So with that said, now that I have everything in my tunnel pulled apart anyway, I'm going to recheck connections, look for blockages, etc. to ensure everything is as it's supposed to be. But I now have a probable explanation as to why the engine quit during my runup, enough so that I'm comfortable taking the plane up for its next flight if I find nothing else wrong (and it does the next runup OK, of course). And naturally, I'm going to run the boost pump into a container, from *both tanks* for awhile before I reconnect the line to the throttle body to make sure they're properly purged for next time.

I've learned a few valuable lessons here:

- never assume that a problem is necessarily caused by what you expect it to be caused by.
- Running the boost pump while switching tanks was something I've always been told to do but never fully understood why it's important. Now I have a perfect example of why... and also know that leaving it running for a bit of time after switching tanks isn't such a bad idea either.
- Running the boost pump before going full throttle also makes a lot of sense - we can anticipate the upcoming higher need for fuel, so that it's there before it's needed, unlike the engine pump having to try and play catch up when it's caught by surprise.
- the people on the Matronics RV-10 list are an incredible resource Smile

I may still bypass one of the wing gascolators so I can do an apples to apples comparison as to if (or to what degree) gascolators affect things. If nothing else was found to be a problem, prior to this I was reluctant to close things up and go flying without knowing if the problem was potentially fixed. But now that I have an explanation that makes sense to me, I'm certainly anxious to give it another go.

Incidentally, Van's mentioned that they have a cooling shroud on the fuel pump of their RV-10 (as some of you do too) which seems to help with pressure problems in extended climbs. Since my climb where I saw fuel pressure dropping near 8000', I installed a blast tube to the fuel pump (like with the mags) as a quick and simple potential improvement (not as good as a shroud, but probably better than nothing). When I get the plane up next, I'll try another similar climb to see if it helps at all. If not, a shroud could be another improvement... though just running the boost pump in a higher altitude climb and leaning the mixture in the climb might be enough.

Thanks again for all your advice, everyone!

Dan
---
Dan Charrois
President, Syzygy Research & Technology
Phone: 780-961-2213


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PostPosted: Sat Feb 18, 2017 4:35 am    Post subject: Fuel pressure problems continuing / possibly relocating the Reply with quote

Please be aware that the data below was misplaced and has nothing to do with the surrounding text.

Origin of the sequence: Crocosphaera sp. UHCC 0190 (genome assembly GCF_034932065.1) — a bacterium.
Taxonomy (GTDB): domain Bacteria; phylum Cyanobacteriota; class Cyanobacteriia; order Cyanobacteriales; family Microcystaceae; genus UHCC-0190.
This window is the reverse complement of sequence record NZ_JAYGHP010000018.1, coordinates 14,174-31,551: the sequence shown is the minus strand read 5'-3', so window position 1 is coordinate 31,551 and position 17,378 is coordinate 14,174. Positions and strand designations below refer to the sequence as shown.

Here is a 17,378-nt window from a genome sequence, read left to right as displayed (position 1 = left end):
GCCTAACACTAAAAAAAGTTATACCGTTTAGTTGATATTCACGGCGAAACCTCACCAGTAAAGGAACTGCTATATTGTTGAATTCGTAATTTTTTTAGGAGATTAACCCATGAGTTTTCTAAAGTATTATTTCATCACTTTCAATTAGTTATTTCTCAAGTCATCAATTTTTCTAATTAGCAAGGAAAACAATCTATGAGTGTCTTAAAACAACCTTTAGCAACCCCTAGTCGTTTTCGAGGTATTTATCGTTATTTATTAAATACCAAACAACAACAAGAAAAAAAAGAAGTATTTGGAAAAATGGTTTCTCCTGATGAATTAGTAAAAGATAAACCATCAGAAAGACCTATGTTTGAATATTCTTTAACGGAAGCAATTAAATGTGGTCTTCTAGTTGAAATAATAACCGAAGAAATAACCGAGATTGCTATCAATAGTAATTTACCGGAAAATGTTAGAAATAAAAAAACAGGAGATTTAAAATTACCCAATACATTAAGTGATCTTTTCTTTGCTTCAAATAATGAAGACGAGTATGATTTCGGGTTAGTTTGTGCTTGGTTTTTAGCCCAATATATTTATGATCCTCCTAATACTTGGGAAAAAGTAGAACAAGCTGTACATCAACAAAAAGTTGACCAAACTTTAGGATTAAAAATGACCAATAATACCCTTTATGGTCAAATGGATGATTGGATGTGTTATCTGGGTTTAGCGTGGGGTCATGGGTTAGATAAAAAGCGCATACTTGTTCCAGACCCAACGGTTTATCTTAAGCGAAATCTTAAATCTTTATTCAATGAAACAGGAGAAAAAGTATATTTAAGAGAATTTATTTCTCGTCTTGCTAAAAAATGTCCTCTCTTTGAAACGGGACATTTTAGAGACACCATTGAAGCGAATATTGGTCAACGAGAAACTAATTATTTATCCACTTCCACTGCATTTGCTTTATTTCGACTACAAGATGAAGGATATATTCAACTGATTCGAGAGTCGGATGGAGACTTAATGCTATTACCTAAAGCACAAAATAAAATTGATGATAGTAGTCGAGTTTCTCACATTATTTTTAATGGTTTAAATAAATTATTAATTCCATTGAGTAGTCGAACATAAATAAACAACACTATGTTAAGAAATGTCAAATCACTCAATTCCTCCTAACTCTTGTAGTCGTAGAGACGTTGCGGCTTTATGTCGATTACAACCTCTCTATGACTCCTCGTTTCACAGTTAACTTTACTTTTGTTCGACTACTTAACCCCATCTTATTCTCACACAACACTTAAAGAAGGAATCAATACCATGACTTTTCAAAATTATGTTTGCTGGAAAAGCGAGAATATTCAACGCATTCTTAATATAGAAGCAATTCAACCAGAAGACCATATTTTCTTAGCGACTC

Dan reminded me that fuel issues can bite you when you least expect it.
When I was a baby pilot learning all the intricacies of my airplane I
had a mentor that shared his wealth of knowledge. One lesson was about
fuel exhaustion. There are some of us that, for various reasons, run a
tank dry. So, you fill up and put the plane away. The next flight you
start up and taxi for takeoff. The big question is how far will you go
before you exhaust the fuel in the lines? It's going to be different for
different planes. I had an AA-1B at that time that would start up, taxi
to the hold short line (it was close by) and make it through a quick
run-up ..... only to die approximately 3/4 or so down the runway in the
'simulated departure'. What an eye opener, and an important lesson that
has stayed with me for over 40 years. I've made that 'test' on every
plane I've owned over the years. Short of taking Tim's advice to break
the fuel lines at the servo and purge the lines, an extended ground run
on each available tank is cheap insurance.
Linn

On 2/18/2017 2:28 AM, dan(at)syz.com wrote:
Snip!!!
Quote:
I've learned a few valuable lessons here:

- never assume that a problem is necessarily caused by what you expect it to be caused by.
- Running the boost pump while switching tanks was something I've always been told to do but never fully understood why it's important. Now I have a perfect example of why... and also know that leaving it running for a bit of time after switching tanks isn't such a bad idea either.
- Running the boost pump before going full throttle also makes a lot of sense - we can anticipate the upcoming higher need for fuel, so that it's there before it's needed, unlike the engine pump having to try and play catch up when it's caught by surprise.
- the people on the Matronics RV-10 list are an incredible resource Smile
Snip!!!

Quote:
Thanks again for all your advice, everyone!

Dan
---
Dan Charrois
President, Syzygy Research & Technology
Phone: 780-961-2213

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PostPosted: Tue Feb 21, 2017 9:35 pm    Post subject: Re: Fuel pressure problems continuing / possibly relocating Reply with quote

To check for any flow restrictions, you should see at least 42 gph if you unhook servo inlet line and run boost pump.